Gone are the simple days when your mom would make a cake for your birthday and invite your classmates over for a gooey slice along with a Dixie cup of Hawaiian Punch. It was simple, memorable and your mom felt special when everyone raved about the cake she so lovingly made. Today, children’s birthday parties are big business as our kids expect to have a fabulous party when their friends and classmates do. From bowling alleys to make your own pizzas and amusement parks, these parties can become costly as tiny party goers expect to eat, be entertained for an hour or two, eat their cake then depart with a party bag filled with goodies.
If you’re having a party, here are a few things to think about:
Who are you inviting? The whole class? Just the girls/boys? Immediate friends? Friends and family? Take your budget into consideration before you decide. If you can’t invite “everyone” and are worried about hurt feelings at school, mail the invitations to home addresses or send via email. Many schools won’t allow birthday party invites to be handed out at school unless everyone is invited. Still worried about hurt feelings? Make sure the parent’s know not everyone could be invited and to ask their children to avoid party talk at school – they’ll understand.
Inviting a child with divorced parents? If you aren’t close to either parent, send the invitation to both parents. You will avoid the situation of one parent casting the invitation aside because it’s not on “their weekend,” and the child thinking they weren’t invited. If you’re the parent taking your son/daughter to the party, then you should be responsible to get the present. Don’t put your child in the middle.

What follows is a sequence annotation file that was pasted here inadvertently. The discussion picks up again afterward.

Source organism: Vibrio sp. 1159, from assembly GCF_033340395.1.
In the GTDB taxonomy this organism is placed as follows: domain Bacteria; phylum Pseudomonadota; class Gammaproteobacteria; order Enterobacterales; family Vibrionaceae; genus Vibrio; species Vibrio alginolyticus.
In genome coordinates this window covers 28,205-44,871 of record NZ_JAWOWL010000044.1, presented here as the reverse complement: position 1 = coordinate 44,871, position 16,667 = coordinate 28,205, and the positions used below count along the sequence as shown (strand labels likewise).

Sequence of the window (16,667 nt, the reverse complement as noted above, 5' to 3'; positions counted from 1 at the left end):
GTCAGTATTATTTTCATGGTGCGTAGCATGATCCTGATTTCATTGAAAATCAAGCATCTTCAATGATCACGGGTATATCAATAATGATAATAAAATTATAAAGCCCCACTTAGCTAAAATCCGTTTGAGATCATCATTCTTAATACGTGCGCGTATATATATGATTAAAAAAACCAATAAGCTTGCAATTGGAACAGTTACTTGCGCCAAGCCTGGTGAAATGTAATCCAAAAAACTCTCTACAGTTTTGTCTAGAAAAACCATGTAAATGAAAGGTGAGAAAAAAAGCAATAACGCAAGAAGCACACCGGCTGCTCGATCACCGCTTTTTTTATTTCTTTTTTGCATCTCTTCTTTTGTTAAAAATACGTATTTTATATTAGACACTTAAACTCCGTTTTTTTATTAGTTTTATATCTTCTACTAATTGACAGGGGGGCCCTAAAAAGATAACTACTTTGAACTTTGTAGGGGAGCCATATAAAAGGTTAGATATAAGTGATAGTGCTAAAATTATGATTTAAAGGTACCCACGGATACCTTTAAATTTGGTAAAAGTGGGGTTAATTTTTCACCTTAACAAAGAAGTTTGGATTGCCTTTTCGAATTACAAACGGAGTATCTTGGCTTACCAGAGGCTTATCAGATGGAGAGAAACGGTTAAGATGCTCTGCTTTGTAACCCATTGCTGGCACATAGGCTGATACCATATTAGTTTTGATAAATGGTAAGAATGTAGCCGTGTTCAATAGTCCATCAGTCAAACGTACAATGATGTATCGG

Is it a “drop-off” party or are parent’s and siblings included? Unless you’ve specified on your electronic evite.com or paper invitation that it’s a “drop-off” party – meaning please drop your child off and pick them up at the specified time on the invitation, there’s the parents to think about who often attend the party along with their child and bring the siblings.
Party Venues? You don’t have to spend a lot of money to have a party. Consider doing a joint party with another classmate who’s birthday is close to your child’s. Think about cake and punch at the park, beach or local recreational center. What about arranging a tour at your local museum and making lunches for the kids? Some movie theaters offer discounted tickets before noon.
What’s an appropriate gift to give when your child is invited to a classmate’s party? Or what do you say when someone asks you what your child would like as a gift? Consider getting or mentioning a gift card to Target, Toys R’us, Barnes & Noble or Amazon if you are asked. The freedom to choose how they will use it will be appreciated and you won’t end up having more stuffed animals than you need. Typically, gift amounts range from $20-25.
Should children open their gifts at the party? Personally, I think it’s better to collect the gifts from the party and open them at home.
If you have been invited to a party, don’t ask another parent if they’ve been invited too. Why? Because, if the other parent’s child wasn’t invited, that parent might be upset their child wasn’t included.
Sending electronic invitations? Consider using evite.com. Not only are they free, but you can “see” when your invite has been opened and read. In addition to the option of being able to send messages to your guests, the evite.com app is easily added to your mobile phone so you can easily access the details to the party and you can see the guest list if the host has elected to show it.
If you get an invitation to a party, always respond as soon as you can and respect the RSVP date so parents don’t have to follow up with you.
Thank-You Notes? Following the party, always help your child send a thank you note for the gifts they received. I love RedStamp.com and always adore the elegance of Crane & Co. And of course my book is always a fabulous resource!
It’s important to teach our children to be grateful for what they have. Remember, there can be no jealously when you are grateful.